Let's not get overly gushy here ...
After news broke that the Obama administration would delay the Keystone XL tar sands pipeline, the environmental community was quick to celebrate. Every major green group in the nation issued statements saluting the president for listening to the concerned voices that they had helped bring to the public spotlight. My inbox was flooded with words of praise from the League of Conservation Voters, the National Wildlife Federation, the NRDC, Friends of the Earth, and so on and so forth.
Robert Redford even shot a short video where he personally thanked the president for delaying the Keystone XL:
And all that's well and good. As I mentioned yesterday, it's been quite a while since environmentalists have registered a major victory -- even if that victory was tempered by the fact that the pipeline has only been delayed, not denied. Which brings me to my point: Not to rain on anyone's parade (we deserve a moment of celebration), but this is only a small step in the right direction. Even if the Keystone XL is eventually cancelled -- or dies off from lack of investor support -- that won't change the fact that the United States is still hopelessly addicted to fossil fuels. Even if we've diffused one looming carbon bomb, we're still in the process of exploding millions more.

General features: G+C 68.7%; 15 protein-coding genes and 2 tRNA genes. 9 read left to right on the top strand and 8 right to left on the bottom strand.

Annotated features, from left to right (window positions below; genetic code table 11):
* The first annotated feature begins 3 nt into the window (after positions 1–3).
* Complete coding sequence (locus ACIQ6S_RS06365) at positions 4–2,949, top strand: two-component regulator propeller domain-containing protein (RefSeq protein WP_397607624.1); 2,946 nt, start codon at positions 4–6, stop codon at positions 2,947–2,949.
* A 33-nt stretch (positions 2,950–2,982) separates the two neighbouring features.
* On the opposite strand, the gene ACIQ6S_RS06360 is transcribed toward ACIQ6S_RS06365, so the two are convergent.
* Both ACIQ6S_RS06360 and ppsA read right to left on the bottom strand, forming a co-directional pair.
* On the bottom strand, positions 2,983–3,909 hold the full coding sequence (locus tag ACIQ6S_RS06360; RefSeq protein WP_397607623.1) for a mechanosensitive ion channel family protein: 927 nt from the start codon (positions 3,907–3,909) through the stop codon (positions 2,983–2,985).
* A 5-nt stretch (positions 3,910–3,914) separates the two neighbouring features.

My hope is that victories like this one will help build the momentum to generate the kind of people power necessary to move the needle on comprehensive climate policy -- policy that prices carbon, removes subsidies for oil companies, and encourages clean energy development.
Because even if we fight off every single proposed oil pipeline and coal plant from this day forward, we'd still be pumping a massively unsustainable amount of carbon emissions into the atmosphere on a routine basis. It's time to find another way into the climate fight, perhaps using some of the tools that helped achieved victory on this battlefield. It helps that public support is out there; climate change deniers are losing out, slowly but surely. And Americans overwhelmingly want to see more clean energy development. But a concerted, public push to rein in corporate polluters is still of the utmost necessity.
So let's savor the victory. And resharpen the knives.